Introduction: Jane Addams 1860-1935.:
Jane Addams was a Nobel Peace Prize winner and perhaps the most famous social worker from the United States. She was also the lover of women and lived in a Boston Marriage
with another woman.
Jane Addams' early life:
Jane Addams was born in 1860 in Cedarville, Illinois. She has been described as a sickly child, with a spinal curvature. Her mother died when she was two years old. She was close to her father, her three surviving sisters and her brother. Three children in her family died in infancy.
Jane Addams at Boarding School:
Jane was a smart young girl who dreamed of attending Smith College in Massachusetts. Her father would not allow her to go. Instead she attended a school closer to home. At the all-female boarding school Jane would learn the importance of female friendships. She began her life-long friendship with Ellen Gates Starr, co-founder of Hull House. Although many of her classmates dropped out of school to get married, there is little evidence that Addams ever dated a member of the opposite sex.
Life after Boarding School for Jane Addams:
Jane Addams went on to study medicine after college. But she found the work hard and uninspiring. She returned to Cedarville, as women of her era did, to take care of her family. After her father died, Jane fell into a depression. A brilliant woman with nothing to do, she felt her life had no purpose. Jane desperately wanted to make a difference in the world. Her stepmother took her to Europe to recover and study art. Some of Jane's vigor returned, but she questioned her purpose in life.
Addams Friendship with Ellen Starr:
After returning from Europe, Jane resumed friendship with Ellen Starr, now a teacher. A female love of Starr's had moved away and she was heartbroken. She wrote to Jane, "The first real experience I ever had in my life of any real pain in parting, came with separating from her. I don't speak of it because people don't understand it. People would understand if it were a man." Soon Addams would become the object of Starr's affection. It is not clear whether Jane returned the affection.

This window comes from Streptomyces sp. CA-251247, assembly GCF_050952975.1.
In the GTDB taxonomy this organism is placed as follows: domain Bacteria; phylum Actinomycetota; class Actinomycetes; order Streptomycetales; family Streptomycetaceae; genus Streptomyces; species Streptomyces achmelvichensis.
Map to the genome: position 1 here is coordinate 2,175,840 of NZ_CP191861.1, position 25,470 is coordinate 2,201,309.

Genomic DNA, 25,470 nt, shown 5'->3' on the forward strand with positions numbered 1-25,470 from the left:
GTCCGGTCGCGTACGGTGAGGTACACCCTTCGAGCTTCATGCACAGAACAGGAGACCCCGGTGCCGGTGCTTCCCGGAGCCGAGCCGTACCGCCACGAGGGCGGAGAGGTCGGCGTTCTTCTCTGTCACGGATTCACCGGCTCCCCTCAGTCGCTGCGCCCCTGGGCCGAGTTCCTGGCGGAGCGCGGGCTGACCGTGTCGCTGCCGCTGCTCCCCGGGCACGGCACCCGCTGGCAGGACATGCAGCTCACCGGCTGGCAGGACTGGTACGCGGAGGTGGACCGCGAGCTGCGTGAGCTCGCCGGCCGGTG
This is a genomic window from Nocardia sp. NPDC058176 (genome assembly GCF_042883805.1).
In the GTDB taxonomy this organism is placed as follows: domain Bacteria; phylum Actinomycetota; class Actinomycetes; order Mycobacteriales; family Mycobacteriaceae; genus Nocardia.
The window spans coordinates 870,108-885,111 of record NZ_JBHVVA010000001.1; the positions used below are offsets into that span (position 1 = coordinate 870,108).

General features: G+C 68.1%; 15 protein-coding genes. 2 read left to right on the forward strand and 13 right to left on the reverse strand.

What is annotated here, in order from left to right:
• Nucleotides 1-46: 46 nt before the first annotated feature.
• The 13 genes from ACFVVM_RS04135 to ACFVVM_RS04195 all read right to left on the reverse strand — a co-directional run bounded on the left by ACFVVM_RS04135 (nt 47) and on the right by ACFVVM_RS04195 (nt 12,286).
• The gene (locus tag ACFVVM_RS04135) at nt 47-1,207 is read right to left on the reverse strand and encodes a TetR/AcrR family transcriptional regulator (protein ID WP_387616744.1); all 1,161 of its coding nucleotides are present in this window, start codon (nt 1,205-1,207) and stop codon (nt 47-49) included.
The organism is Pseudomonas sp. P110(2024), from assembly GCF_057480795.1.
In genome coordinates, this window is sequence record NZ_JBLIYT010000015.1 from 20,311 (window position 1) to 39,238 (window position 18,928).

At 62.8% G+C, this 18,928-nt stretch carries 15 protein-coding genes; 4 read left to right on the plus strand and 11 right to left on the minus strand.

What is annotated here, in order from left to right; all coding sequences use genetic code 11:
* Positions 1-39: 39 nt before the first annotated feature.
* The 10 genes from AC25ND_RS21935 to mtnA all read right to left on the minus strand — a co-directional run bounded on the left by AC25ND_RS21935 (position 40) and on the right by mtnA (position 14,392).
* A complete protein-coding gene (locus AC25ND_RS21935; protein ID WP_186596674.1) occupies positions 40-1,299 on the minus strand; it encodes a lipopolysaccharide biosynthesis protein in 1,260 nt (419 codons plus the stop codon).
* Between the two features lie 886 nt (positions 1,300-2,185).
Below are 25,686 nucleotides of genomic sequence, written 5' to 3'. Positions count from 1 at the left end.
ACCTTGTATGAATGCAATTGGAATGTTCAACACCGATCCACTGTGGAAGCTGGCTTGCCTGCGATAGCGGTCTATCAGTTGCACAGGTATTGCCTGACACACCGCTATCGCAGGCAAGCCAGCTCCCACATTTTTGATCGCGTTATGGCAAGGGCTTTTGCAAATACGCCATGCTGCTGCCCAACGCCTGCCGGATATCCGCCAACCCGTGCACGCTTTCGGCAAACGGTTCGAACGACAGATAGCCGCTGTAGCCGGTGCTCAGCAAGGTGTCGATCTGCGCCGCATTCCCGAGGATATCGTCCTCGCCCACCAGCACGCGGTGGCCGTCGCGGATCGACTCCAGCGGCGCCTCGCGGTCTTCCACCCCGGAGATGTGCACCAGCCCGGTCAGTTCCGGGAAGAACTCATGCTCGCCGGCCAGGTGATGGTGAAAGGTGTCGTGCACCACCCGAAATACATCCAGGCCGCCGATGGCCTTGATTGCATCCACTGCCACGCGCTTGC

Jane Addams starts Hull House:
Starr and Addams travelled to London together and there Jane visited Toynbee Hall, the settlement house that inspired her to start Hull House. Hull House's purpose was two-fold. It's primary purpose was to serve the poor inner city residents. Its other purpose would be a cure for the uselessness she and other educated women of her time experienced. Addams founded Hull House on Halsted Street in Chicago in 1889.
The Hull House Model:
Previoulsy, social worked was based on a "Friendly Visitor" model. Rich would visit the poor and model for them behavior that would help them better their situation. Addams came to see that poverty was not due to character deficits, but social conditions that needed to be changed. Thus, in addition to helping people meet their immediate needs, Hull House worked for social change, addressing such issues as child labor, public health reform, garbage collection, labor laws and race relations.
The Love of Jane's Life: Mary Rozet Smith:
The term lesbian was coined in 1890, one year after Addams founded Hull House. Although she would not have used the term to define herself, by today's standards, Jane Addams would be a lesbian. Mary Rozet Smith arrived at Hull House one day in 1890, the daughter of a wealthy paper manufacturer. Over the years she became Jane's devoted companion, virtually playing the role of a traditional wife: tending to her when she was ill, handling her social correspondence, making travel arrangements.
Jane and Mary's Relationship:
Unfortunately, we will never know the full extent of Jane's relationship with Mary Smith. Toward the end of her life, Jane destroyed most of Mary's letters to her. Perhaps she was trying to cover up a sexual component of their relationship. "I miss you dreadfully and am yours 'til death," Addams wrote to Smith. Smith wrote back, "You can never know what it is to me to have had you and to have you...I feel quite a rush of emotion when I think of you."
Jane Addams: Nobel Peace Prize Winner:
Perhaps the most challenging aspect of Addams's life and the one which won her the most notoriety was her involvement in the peace movement. Addams declared herself a pacifist and spoke out against World War I. Although she would eventually win a Nobel Peace Prize for her efforts, it was an unpopular stance to take in 1914.
Addams believed women had a social responsibility to work for peace because working men would never be against war. She took on a leadership role in the Woman's Peace Party. In March 1915 Addams was invited to speak at an International Congress of Women in the Netherlands. Addams presided over the event and one participant said, "She towered above all the others and again and again when she rose to speak and when she closed the audience would stand and applaud...She led without dominating and with extraordinary parlimentary skill clarified and interpreted for the polyglot congress of women."
Jane Addams won the Nobel Peace Prize in 1931. True to her cause, Jane gave all her prize money away.
Jane had a heart attack in 1926. She never fully regained her health. As a matter of fact, she was being admitted to a Baltimore hospital on the very day, December 10, 1931, that the Nobel Peace Prize was being awarded to her in Oslo. She died in 1935. The funeral was held in the courtyard of Hull-House.